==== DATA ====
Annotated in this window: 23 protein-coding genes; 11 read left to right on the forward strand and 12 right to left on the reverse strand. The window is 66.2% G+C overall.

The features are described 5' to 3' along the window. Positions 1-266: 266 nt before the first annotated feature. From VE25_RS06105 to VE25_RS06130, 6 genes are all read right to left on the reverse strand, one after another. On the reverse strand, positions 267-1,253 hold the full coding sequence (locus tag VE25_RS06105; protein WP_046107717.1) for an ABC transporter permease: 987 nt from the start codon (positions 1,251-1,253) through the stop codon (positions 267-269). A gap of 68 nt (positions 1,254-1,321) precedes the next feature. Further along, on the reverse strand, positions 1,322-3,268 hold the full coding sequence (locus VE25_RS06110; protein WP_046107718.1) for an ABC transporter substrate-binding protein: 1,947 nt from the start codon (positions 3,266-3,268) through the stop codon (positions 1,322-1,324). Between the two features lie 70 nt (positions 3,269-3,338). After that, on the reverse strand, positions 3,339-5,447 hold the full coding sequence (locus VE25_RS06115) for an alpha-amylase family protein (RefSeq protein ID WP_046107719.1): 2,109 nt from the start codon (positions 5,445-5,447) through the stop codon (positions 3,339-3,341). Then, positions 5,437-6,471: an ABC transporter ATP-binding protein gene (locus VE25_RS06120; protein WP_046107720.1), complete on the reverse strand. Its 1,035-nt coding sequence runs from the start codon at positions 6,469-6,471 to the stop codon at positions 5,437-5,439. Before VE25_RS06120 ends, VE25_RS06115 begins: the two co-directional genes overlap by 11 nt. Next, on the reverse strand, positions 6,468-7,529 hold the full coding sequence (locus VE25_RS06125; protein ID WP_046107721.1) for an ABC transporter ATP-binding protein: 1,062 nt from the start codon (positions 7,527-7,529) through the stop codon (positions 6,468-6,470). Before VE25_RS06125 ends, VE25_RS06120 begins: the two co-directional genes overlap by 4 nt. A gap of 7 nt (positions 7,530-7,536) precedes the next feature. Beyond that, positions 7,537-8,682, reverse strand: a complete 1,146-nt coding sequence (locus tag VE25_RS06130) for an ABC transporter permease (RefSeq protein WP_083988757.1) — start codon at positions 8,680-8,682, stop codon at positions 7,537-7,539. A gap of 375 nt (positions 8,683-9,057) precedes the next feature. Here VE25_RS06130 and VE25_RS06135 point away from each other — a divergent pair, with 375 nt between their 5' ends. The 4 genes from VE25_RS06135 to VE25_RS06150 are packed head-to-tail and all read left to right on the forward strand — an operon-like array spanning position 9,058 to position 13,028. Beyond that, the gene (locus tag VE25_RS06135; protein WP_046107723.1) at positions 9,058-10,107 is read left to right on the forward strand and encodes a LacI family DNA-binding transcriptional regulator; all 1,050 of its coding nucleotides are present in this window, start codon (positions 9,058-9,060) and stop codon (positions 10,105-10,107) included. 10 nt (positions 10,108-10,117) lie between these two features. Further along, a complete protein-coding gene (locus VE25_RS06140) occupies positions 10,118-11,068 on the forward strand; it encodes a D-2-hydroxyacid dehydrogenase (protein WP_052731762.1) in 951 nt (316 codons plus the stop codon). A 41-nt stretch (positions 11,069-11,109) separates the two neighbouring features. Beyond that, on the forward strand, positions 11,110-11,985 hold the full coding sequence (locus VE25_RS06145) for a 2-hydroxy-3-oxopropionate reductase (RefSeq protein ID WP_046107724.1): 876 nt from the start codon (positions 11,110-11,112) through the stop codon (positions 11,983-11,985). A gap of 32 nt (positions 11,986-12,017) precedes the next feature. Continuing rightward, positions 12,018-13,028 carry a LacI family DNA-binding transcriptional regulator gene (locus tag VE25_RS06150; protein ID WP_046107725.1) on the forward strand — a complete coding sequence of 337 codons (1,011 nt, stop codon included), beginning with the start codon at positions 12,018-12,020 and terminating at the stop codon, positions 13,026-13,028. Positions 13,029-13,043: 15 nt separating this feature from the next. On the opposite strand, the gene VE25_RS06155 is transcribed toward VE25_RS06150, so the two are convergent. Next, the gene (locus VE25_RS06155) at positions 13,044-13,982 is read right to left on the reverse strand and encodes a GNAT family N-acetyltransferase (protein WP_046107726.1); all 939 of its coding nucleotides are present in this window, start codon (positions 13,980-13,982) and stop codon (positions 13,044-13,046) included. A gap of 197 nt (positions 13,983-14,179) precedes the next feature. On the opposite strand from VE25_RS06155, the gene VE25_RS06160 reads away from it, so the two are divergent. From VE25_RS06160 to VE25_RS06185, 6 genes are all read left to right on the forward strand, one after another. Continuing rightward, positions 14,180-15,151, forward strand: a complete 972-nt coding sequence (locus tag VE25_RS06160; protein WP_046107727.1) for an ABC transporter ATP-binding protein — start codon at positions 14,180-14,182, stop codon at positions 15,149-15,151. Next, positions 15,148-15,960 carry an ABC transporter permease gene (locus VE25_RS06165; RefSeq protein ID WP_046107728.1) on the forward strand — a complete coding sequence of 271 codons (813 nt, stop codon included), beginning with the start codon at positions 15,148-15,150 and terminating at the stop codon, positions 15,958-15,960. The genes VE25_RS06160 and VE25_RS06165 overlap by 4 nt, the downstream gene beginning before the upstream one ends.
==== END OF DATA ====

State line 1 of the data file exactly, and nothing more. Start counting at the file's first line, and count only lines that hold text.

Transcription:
Annotated in this window: 23 protein-coding genes; 11 read left to right on the forward strand and 12 right to left on the reverse strand. The window is 66.2% G+C overall.